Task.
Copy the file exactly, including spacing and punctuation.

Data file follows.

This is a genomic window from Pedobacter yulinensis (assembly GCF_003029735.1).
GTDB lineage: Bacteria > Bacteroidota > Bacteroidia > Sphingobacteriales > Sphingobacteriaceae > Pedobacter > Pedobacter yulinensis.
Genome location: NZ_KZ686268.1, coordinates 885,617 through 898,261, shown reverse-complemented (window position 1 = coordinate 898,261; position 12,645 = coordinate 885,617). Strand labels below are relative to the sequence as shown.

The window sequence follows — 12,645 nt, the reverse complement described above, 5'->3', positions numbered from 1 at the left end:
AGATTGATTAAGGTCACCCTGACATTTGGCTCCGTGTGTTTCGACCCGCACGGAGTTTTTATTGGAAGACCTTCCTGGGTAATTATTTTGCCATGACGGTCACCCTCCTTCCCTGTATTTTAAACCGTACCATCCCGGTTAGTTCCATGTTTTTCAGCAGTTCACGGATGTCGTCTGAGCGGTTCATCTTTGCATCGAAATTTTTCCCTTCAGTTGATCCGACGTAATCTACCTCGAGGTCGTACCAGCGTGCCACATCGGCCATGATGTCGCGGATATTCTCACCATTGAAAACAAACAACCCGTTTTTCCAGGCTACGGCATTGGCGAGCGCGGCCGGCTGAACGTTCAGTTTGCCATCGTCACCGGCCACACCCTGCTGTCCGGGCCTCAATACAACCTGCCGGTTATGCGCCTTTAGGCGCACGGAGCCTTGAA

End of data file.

This is a genomic window from Pedobacter yulinensis (assembly GCF_003029735.1).
GTDB lineage: Bacteria > Bacteroidota > Bacteroidia > Sphingobacteriales > Sphingobacteriaceae > Pedobacter > Pedobacter yulinensis.
Genome location: NZ_KZ686268.1, coordinates 885,617 through 898,261, shown reverse-complemented (window position 1 = coordinate 898,261; position 12,645 = coordinate 885,617). Strand labels below are relative to the sequence as shown.

The window sequence follows — 12,645 nt, the reverse complement described above, 5'->3', positions numbered from 1 at the left end:
AGATTGATTAAGGTCACCCTGACATTTGGCTCCGTGTGTTTCGACCCGCACGGAGTTTTTATTGGAAGACCTTCCTGGGTAATTATTTTGCCATGACGGTCACCCTCCTTCCCTGTATTTTAAACCGTACCATCCCGGTTAGTTCCATGTTTTTCAGCAGTTCACGGATGTCGTCTGAGCGGTTCATCTTTGCATCGAAATTTTTCCCTTCAGTTGATCCGACGTAATCTACCTCGAGGTCGTACCAGCGTGCCACATCGGCCATGATGTCGCGGATATTCTCACCATTGAAAACAAACAACCCGTTTTTCCAGGCTACGGCATTGGCGAGCGCGGCCGGCTGAACGTTCAGTTTGCCATCGTCACCGGCCACACCCTGCTGTCCGGGCCTCAATACAACCTGCCGGTTATGCGCCTTTAGGCGCACGGAGCCTTGAA